White Sox manager Tony LaRussa stuck in the past
This week, Chicago White Sox manager Tony LaRussa described his player as "Clueless." He may as well have been talking about himself.
We should have seen it coming. Just seven weeks into the season, Chicago White Sox manager Tony LaRussa is already butting heads with his players.
What else could we have expected from a 76-year-old managing for the first time in over a decade? A lot has changed in the game since his time in St. Louis.
The baseball world has collectively agreed that unwritten rules don’t have a place in the game any longer. It turns out, LaRussa didn’t get the memo.
Earlier this week, Yermin Mercedes crushed a 3-0 pitch in the ninth inning of a game his team was winning 15-4. With catcher Willians Austudillo on the mound, the Minnesota Twins were essentially waving the white flag.
Ignoring LaRussa’s “take” sign, upon seeing a 47.1 mph eephus over the heart of the plate, Mercedes couldn’t resist. He drove it 429 feet to dead center.
This led to LaRussa calling Mercedes out in his postgame comments to the media.
“The fact that he is a rookie who was excited helps explain why he just was clueless,” he said. “But now he’s got a clue.”
Let’s talk about who really doesn’t have a clue.
Clueless Tony LaRussa
For Tony LaRussa, not swinging at a 3-0 meatball when your team has a comfortable lead is “common sense.” Swinging at a 3-1 pitch, however, that’s OK with him.
“You can’t take at-bats away from these guys,” he said. “I just don’t think you can do that, but you can’t hit 3-0.”
It’s a confusing message to send and illustrates why baseball’s unwritten rules are under constant scrutiny.
That night, Astudillo threw five total pitches with an average velocity of 56.2 mph. Are we supposed to believe that the feelings of the opponent would have been any different had Yermín Mercedes had to wait for a 3-1 count to hit a bomb?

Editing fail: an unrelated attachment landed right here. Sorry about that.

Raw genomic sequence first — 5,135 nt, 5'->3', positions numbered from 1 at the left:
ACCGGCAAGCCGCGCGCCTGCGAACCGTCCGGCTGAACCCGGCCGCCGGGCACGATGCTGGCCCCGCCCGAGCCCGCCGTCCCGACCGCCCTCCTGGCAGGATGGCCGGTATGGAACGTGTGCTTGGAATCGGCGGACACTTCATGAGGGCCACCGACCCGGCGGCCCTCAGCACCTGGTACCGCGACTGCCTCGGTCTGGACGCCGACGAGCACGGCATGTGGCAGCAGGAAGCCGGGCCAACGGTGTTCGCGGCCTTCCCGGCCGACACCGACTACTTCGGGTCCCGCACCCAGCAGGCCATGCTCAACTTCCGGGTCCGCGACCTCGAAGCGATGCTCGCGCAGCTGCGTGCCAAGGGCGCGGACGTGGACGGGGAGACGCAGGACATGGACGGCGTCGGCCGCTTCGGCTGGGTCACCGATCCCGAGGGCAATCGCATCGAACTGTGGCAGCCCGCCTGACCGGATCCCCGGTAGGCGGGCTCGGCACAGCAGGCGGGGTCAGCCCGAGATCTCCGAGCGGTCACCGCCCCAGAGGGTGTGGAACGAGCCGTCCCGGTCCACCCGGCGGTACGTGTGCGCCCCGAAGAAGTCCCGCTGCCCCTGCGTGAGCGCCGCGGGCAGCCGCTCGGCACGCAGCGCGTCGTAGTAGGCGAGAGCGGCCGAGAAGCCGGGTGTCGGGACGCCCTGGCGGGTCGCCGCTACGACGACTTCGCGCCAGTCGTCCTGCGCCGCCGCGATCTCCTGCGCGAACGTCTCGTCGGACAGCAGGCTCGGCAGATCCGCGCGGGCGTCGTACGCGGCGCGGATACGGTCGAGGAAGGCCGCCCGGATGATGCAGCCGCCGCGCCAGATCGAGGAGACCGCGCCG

I have a hunch that we would still find a way to have a problem with it.
“We were taught from day one respect the game, respect the competition, respect your opponents,” he said. “And the way you respect is you go out and play as hard and as good as you can.”
This flies in the face of everything that transpired in the ninth inning of that game. First, the Twins opted to go with a position player to pitch. Was this them playing “as hard and as good” as they can?
Also, when Twins pitcher Tyler Duffey opted to throw behind Mercedes the next game, was he playing hard too? It was the seventh inning of a game the Twins were trailing in.
This must have been a violation of some other unwritten rule, right?
Not according to LaRussa who said, “I don’t have a problem with the way the Twins handled it.”
In taking such a strong stance, LaRussa risks losing his clubhouse. With the Chicago White Sox gelling – they own the best record in the American League – it couldn’t come at a worse time.
The team shows support for the Yerminator
In the wake of LaRussa’s comments, Mercedes’ teammates have come to his defense. Tim Anderson, who was once also criticized for breaking the unwritten rules, took to social media to lend his support.
The following day, White Sox pitcher Lance Lynn chimed in.
“The more I play this game, the more those rules have gone away, and I understand it,” he said. “The way I see it is, for position players on the mound, there are no rules. Let’s get the damn game over with. And if you have a problem with whatever happens, then put a pitcher out there. Can’t get mat when there’s a position player on the field a guy takes a swing.”
Already seemingly hellbent on taking on his own team, LaRussa had something to say about that.
“Lance has a locker. I have an office,” he pauses, maybe for effect. “I don’t agree.”
Even opposing players came to the defense of Mercedes.
Perhaps the most damning comments came from retired pitcher CC Sabathia. On his R2C2 podcast, Sabathia went on a minutes-long rampage on LaRussa and why he shouldn’t be managing the White Sox.
“You have a rookie that’s basically been carrying your F#!*ing team these first six weeks of the season,” he said emphatically. “And you don’t have a problem with the Minnesota Twins throwing behind one of your biggest F#!*ing hitters? That’s stupid. He shouldn’t be managing that team.”
Sure, Tony LaRussa has accomplished more than most people currently involved in the game. He’s a World Series champion and a Hall of Famer, but this time he may have bit off more than he can chew.
This isn’t the same game LaRussa was once familiar with, and in many ways that’s a good thing New York Mets pitcher Marcus Stroman said it best in response to this whole fiasco.
“Tony LaRussa is stuck in the past,” he said. “Life is about adapting and moving forward.”
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